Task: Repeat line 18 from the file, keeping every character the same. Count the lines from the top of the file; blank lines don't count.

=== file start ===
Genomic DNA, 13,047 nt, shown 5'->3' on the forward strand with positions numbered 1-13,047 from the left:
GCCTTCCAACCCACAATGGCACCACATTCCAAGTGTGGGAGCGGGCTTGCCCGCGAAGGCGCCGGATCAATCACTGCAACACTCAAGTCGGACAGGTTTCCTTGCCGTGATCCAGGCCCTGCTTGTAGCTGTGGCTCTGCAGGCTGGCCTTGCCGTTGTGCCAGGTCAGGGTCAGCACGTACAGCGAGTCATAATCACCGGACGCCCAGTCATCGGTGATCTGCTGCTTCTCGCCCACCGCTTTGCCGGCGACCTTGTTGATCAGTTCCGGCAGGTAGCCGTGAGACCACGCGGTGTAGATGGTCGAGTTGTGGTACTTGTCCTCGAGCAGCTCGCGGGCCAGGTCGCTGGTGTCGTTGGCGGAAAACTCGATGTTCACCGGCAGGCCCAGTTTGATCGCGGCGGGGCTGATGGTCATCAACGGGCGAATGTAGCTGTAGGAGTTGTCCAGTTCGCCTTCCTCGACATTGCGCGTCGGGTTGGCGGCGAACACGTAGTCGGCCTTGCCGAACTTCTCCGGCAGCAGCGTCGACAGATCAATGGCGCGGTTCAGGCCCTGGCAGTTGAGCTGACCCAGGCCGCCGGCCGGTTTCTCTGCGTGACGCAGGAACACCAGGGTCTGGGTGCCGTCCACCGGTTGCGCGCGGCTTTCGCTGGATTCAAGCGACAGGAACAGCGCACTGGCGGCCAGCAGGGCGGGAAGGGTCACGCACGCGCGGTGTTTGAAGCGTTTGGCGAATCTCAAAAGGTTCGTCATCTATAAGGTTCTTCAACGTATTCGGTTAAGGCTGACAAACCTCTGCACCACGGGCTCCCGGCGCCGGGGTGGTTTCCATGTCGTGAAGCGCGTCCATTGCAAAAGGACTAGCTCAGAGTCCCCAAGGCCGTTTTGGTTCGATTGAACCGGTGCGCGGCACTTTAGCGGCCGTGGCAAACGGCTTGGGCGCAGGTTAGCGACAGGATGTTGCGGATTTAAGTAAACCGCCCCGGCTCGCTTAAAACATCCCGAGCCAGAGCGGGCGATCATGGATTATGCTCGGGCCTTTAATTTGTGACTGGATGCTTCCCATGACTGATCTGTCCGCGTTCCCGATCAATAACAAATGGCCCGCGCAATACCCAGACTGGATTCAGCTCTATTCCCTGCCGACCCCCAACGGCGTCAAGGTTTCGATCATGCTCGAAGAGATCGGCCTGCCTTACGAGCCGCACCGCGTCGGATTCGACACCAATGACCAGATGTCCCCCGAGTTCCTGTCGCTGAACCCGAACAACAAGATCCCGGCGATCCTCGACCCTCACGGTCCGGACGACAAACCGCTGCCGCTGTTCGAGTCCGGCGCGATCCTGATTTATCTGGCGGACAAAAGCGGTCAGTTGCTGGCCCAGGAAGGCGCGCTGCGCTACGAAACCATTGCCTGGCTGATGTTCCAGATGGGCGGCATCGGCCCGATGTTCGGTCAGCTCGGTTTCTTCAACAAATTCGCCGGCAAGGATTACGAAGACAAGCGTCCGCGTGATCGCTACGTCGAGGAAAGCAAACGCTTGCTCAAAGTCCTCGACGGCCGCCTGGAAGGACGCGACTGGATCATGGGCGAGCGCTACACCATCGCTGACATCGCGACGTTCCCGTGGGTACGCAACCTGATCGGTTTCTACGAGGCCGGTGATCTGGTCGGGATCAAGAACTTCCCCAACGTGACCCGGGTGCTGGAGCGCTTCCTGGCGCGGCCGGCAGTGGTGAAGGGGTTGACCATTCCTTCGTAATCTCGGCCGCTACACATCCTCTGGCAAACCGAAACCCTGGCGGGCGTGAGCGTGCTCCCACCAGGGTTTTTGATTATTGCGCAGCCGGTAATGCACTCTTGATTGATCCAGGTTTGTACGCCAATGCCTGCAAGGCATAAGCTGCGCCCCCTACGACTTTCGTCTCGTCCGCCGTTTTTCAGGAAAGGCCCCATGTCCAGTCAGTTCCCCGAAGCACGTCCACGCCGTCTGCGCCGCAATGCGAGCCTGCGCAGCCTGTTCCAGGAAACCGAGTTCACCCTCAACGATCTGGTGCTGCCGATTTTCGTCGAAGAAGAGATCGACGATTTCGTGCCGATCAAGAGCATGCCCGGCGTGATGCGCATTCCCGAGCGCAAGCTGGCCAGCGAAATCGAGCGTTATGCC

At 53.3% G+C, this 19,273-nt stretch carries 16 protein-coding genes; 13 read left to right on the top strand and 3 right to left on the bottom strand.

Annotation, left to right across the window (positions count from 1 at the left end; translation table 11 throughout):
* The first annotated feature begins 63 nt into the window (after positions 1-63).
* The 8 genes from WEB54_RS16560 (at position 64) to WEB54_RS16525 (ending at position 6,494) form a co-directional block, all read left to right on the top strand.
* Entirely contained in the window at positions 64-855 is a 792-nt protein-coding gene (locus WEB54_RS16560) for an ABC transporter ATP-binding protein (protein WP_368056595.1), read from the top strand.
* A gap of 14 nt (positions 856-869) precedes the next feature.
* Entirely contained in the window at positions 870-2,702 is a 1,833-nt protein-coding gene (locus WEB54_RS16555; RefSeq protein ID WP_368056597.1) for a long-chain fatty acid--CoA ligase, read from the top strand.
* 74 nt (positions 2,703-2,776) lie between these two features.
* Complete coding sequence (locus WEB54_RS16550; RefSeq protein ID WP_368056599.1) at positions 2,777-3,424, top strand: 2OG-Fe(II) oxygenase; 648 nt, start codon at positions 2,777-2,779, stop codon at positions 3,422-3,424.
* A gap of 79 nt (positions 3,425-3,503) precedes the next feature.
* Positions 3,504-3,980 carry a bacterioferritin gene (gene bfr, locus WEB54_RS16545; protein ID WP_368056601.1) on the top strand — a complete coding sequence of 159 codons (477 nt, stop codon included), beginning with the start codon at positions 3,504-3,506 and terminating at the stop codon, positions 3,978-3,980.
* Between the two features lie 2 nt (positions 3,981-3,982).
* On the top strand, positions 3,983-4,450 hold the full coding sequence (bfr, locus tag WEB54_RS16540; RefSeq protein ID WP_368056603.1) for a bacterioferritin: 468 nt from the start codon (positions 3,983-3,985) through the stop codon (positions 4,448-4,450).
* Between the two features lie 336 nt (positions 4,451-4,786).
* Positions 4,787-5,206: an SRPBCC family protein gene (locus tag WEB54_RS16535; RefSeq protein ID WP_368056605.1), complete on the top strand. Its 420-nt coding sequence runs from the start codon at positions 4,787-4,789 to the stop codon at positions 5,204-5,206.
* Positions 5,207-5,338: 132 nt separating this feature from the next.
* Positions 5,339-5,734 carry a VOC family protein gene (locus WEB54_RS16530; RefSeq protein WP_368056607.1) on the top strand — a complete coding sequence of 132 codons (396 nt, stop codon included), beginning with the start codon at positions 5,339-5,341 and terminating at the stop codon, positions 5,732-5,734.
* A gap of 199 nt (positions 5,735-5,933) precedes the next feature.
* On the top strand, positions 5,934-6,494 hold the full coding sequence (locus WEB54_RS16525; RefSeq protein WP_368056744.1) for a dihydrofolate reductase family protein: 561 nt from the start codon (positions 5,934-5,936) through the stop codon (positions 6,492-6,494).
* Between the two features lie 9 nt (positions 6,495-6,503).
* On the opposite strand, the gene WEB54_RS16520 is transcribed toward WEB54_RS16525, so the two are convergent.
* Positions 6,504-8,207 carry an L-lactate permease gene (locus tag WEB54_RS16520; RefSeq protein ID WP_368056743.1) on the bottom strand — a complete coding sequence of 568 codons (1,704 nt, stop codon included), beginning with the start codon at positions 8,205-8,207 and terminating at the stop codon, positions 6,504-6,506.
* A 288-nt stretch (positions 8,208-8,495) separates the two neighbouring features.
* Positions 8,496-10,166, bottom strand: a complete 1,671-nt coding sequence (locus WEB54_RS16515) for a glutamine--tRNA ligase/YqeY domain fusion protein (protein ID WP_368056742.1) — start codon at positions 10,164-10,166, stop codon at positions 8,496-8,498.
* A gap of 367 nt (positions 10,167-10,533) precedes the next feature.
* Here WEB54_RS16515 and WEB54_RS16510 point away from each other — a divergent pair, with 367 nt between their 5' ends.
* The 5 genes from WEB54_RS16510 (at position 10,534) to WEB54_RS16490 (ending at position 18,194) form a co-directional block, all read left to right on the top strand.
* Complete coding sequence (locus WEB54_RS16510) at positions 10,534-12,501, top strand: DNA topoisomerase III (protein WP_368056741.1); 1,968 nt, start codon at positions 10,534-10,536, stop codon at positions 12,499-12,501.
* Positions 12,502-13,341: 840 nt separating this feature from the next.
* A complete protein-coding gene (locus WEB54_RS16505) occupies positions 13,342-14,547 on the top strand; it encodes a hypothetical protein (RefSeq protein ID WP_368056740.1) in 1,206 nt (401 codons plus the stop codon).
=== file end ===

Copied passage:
* Positions 5,207-5,338: 132 nt separating this feature from the next.